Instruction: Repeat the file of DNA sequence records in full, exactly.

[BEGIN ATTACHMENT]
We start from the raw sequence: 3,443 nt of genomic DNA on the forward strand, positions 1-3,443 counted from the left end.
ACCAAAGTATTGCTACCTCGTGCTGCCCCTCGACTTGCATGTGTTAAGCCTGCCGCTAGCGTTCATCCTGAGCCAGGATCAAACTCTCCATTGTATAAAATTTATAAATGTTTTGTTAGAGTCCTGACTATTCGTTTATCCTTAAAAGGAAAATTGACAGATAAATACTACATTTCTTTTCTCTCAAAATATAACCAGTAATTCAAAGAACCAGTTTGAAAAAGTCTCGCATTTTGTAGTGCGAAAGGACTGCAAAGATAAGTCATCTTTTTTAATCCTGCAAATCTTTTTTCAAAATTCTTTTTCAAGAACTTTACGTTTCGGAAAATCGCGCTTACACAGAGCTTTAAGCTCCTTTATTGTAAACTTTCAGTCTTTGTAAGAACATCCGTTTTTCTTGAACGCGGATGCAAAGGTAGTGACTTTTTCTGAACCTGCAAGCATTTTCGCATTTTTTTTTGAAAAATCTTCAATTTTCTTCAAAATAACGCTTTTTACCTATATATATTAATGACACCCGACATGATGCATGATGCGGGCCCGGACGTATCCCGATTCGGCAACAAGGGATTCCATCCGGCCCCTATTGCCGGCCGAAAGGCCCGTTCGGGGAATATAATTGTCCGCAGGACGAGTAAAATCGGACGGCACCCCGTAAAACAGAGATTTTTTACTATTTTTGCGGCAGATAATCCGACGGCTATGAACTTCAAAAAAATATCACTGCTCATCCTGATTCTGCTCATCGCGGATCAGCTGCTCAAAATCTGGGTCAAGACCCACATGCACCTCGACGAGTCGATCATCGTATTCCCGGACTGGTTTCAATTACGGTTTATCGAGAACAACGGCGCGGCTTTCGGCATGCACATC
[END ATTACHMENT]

We start from the raw sequence: 3,443 nt of genomic DNA on the forward strand, positions 1-3,443 counted from the left end.
ACCAAAGTATTGCTACCTCGTGCTGCCCCTCGACTTGCATGTGTTAAGCCTGCCGCTAGCGTTCATCCTGAGCCAGGATCAAACTCTCCATTGTATAAAATTTATAAATGTTTTGTTAGAGTCCTGACTATTCGTTTATCCTTAAAAGGAAAATTGACAGATAAATACTACATTTCTTTTCTCTCAAAATATAACCAGTAATTCAAAGAACCAGTTTGAAAAAGTCTCGCATTTTGTAGTGCGAAAGGACTGCAAAGATAAGTCATCTTTTTTAATCCTGCAAATCTTTTTTCAAAATTCTTTTTCAAGAACTTTACGTTTCGGAAAATCGCGCTTACACAGAGCTTTAAGCTCCTTTATTGTAAACTTTCAGTCTTTGTAAGAACATCCGTTTTTCTTGAACGCGGATGCAAAGGTAGTGACTTTTTCTGAACCTGCAAGCATTTTCGCATTTTTTTTTGAAAAATCTTCAATTTTCTTCAAAATAACGCTTTTTACCTATATATATTAATGACACCCGACATGATGCATGATGCGGGCCCGGACGTATCCCGATTCGGCAACAAGGGATTCCATCCGGCCCCTATTGCCGGCCGAAAGGCCCGTTCGGGGAATATAATTGTCCGCAGGACGAGTAAAATCGGACGGCACCCCGTAAAACAGAGATTTTTTACTATTTTTGCGGCAGATAATCCGACGGCTATGAACTTCAAAAAAATATCACTGCTCATCCTGATTCTGCTCATCGCGGATCAGCTGCTCAAAATCTGGGTCAAGACCCACATGCACCTCGACGAGTCGATCATCGTATTCCCGGACTGGTTTCAATTACGGTTTATCGAGAACAACGGCGCGGCTTTCGGCATGCACATC